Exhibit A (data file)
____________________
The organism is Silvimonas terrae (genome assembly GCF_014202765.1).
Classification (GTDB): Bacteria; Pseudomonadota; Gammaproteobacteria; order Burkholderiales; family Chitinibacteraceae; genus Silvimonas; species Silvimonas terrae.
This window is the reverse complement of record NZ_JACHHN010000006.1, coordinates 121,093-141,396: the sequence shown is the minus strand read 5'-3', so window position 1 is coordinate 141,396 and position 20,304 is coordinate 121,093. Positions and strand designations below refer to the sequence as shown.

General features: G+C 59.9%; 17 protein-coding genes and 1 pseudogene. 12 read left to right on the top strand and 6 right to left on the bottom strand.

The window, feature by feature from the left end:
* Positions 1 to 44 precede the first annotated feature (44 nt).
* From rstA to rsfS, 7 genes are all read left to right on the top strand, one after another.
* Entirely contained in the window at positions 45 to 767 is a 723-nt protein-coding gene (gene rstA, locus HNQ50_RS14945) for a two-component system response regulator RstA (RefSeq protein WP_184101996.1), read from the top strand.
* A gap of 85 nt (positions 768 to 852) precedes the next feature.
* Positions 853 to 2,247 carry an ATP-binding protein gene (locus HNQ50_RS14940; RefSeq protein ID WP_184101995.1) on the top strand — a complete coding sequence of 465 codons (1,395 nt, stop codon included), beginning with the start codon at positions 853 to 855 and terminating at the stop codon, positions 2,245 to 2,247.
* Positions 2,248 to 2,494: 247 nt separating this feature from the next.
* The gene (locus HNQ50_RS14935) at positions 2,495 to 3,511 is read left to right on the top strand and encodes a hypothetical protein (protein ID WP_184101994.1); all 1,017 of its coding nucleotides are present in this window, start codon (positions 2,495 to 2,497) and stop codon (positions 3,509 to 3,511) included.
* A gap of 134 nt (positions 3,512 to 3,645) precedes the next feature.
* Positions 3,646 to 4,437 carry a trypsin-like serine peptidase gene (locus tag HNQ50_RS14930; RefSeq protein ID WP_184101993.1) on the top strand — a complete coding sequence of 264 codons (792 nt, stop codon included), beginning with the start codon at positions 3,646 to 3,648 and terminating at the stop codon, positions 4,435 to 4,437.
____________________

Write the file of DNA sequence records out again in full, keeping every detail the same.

The organism is Silvimonas terrae (genome assembly GCF_014202765.1).
Classification (GTDB): Bacteria; Pseudomonadota; Gammaproteobacteria; order Burkholderiales; family Chitinibacteraceae; genus Silvimonas; species Silvimonas terrae.
This window is the reverse complement of record NZ_JACHHN010000006.1, coordinates 121,093-141,396: the sequence shown is the minus strand read 5'-3', so window position 1 is coordinate 141,396 and position 20,304 is coordinate 121,093. Positions and strand designations below refer to the sequence as shown.

General features: G+C 59.9%; 17 protein-coding genes and 1 pseudogene. 12 read left to right on the top strand and 6 right to left on the bottom strand.

The window, feature by feature from the left end:
* Positions 1 to 44 precede the first annotated feature (44 nt).
* From rstA to rsfS, 7 genes are all read left to right on the top strand, one after another.
* Entirely contained in the window at positions 45 to 767 is a 723-nt protein-coding gene (gene rstA, locus HNQ50_RS14945) for a two-component system response regulator RstA (RefSeq protein WP_184101996.1), read from the top strand.
* A gap of 85 nt (positions 768 to 852) precedes the next feature.
* Positions 853 to 2,247 carry an ATP-binding protein gene (locus HNQ50_RS14940; RefSeq protein ID WP_184101995.1) on the top strand — a complete coding sequence of 465 codons (1,395 nt, stop codon included), beginning with the start codon at positions 853 to 855 and terminating at the stop codon, positions 2,245 to 2,247.
* Positions 2,248 to 2,494: 247 nt separating this feature from the next.
* The gene (locus HNQ50_RS14935) at positions 2,495 to 3,511 is read left to right on the top strand and encodes a hypothetical protein (protein ID WP_184101994.1); all 1,017 of its coding nucleotides are present in this window, start codon (positions 2,495 to 2,497) and stop codon (positions 3,509 to 3,511) included.
* A gap of 134 nt (positions 3,512 to 3,645) precedes the next feature.
* Positions 3,646 to 4,437 carry a trypsin-like serine peptidase gene (locus tag HNQ50_RS14930; RefSeq protein ID WP_184101993.1) on the top strand — a complete coding sequence of 264 codons (792 nt, stop codon included), beginning with the start codon at positions 3,646 to 3,648 and terminating at the stop codon, positions 4,435 to 4,437.